20:44 GMT03 August 2021
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    Last week, Israeli President Reuven Rivlin recalled that Ukrainian nationalists were responsible for killing many Jews during the Second World War, adding that attempting to glorify war criminals was unconscionable. Speaking to Sputnik, historian Bohdan Pietka said that he wished the Polish government would have the courage to admit the same thing.

    On Wednesday, during an official visit to Ukraine, President Rivlin stood before the country's parliament and said that wartime nationalists from the Organization of Ukrainian Nationalists (OUN) and others openly collaborated with the Nazis in rounding up and murdering Ukrainian Jews. The politician emphasized that history must not be allowed to be forgotten or rewritten.

    Rivlin's comments were met with hostility among Ukraine's political and media elite, which has declared groups like the OUN and the UPA (Ukrainian Insurgent Army) to be heroic organizations fighting for the country's independence from Moscow.

    During the Second World War, in addition to killing Jews, Gypsies, Soviet POWs and anti-fascist Ukrainians, nationalists from the UPA also conducted a campaign of ethnic cleansing in western Ukraine against the Polish minority. The campaign against the Poles resulted in the deaths of between 80,000 and 120,000 people, predominantly women and children, between 1943 and 1944.

    In the two and a half years since the Maidan coup d'état, which brought to power those officials who now support the glorification of OUN-UPA nationalists, Warsaw has become one of Kiev's closest allies. But many Poles, mindful of history, don't share the government's position.

    Speaking to Sputnik Polska, historian and journalist Bohdan Pietka said that he certainly wasn't among those who would ignore Poland's own history for the sake of geopolitics. 

    Commenting on the Israeli president's remarks, Pietka suggested that all that Rivlin did was to say openly what Poland's leaders have preferred to stay silent about. "The Israeli president just said that which is already clear to those who know history," the historian noted. "He was telling the truth, about which our presidents, Komorowski and Duda, have been shamefully silent about during their own visits to Kiev. For them, the speech by the Israeli President was a good lesson."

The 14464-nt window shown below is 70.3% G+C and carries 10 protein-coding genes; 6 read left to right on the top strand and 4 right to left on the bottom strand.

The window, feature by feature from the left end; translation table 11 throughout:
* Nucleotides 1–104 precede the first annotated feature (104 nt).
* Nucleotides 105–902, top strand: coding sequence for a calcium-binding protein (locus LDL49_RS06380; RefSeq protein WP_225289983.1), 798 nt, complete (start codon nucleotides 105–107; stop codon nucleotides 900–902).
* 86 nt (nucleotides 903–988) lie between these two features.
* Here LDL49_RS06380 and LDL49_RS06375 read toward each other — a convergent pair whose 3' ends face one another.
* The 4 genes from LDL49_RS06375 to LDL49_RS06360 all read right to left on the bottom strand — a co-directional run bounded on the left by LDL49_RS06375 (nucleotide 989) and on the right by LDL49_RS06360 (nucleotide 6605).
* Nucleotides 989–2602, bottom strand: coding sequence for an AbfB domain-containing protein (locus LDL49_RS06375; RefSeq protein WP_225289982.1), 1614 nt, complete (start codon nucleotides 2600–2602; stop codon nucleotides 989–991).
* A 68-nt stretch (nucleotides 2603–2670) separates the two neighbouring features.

In response to President Rivlin's speech, some Ukrainian commentators and officials, including Institute of National Remembrance Director Volodymyr Vyatrovich, claimed that his words tying Ukrainian nationalists to the Holocaust were merely 'the repetition of old Soviet myths'.

    Pietka noted that Mr. Vyatrovich was a nationalist, and that his institute, which receives funding directly from the government, is actively engaged in the promotion of the myth that Ukrainian nationalist groups were not responsible for war crimes during the war. 

    "Supposedly, the Israeli head of state repeated 'old myths' created in the USSR. Does he believe that the execution of Jews at Babi Yar was a falsification of history? No, it's the truth, and that massacre was participated in by militants from the Ukrainian Auxiliary Police, from the [OUN-M's] unit, led by Andriy Melnyk. This is an indisputable historical fact," the historian emphasized.

    Pre-WWII Poland stretched into the current territory of Ukraine and was home to hundreds of thousands of Poles, who were later ethnically cleansed during the war by the pro-Nazi Ukrainian partisans or sent to former German cities in regions allotted to Poland after the war, when much of eastern Poland was annexed by the Soviet Union. 

    Many in Poland still see Lviv and the surrounding part of western Ukraine as occupied territory, and a debate has raged about how exactly to react to the fact that Kiev has attempted to turn the war criminals responsible for the purge into national heroes in recent years.

    In July, Poland's lower house of parliament passed a resolution which said that Ukrainian nationalists' campaign of ethnic cleansing constituted genocide. Nevertheless, the government has attempted to skirt the issue, presumably for political reasons. Recently, Katarzyna Kacperczyk, the chief advisor to the head of the government, incensed Poles when she suggested that Poland 'cannot deprive Ukrainians of their right to have national heroes'.

    Pietka said that unfortunately, he was not at all surprised by this kind of cynicism. "Here, we see a reflection of Poland's policy toward Ukraine, where even the cult of criminal units like OUN-UPA is considered normal. Poland's policy here is directed against Russia; it is dictated largely at Washington's behest."

    Furthermore, the historian emphasized that Kacperczyk's statement was "devoid of any logic. If we compare it to the words of the Israeli president in Kiev, we can see the huge gap that separates the political establishments of Poland and Israel. The fact of the matter is that Israel conducts its own policy, while Poland often simply serves to assist US policy in Central and Eastern Europe."


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    Ukraine, Poland, Reuven Rivlin, Bohdan Pietka, Ukrainian Insurgent Army (UPA), Organization of Ukrainian Nationalists (OUN), history, war crimes, interview, commentary, historical revisionism, historical memory, historian
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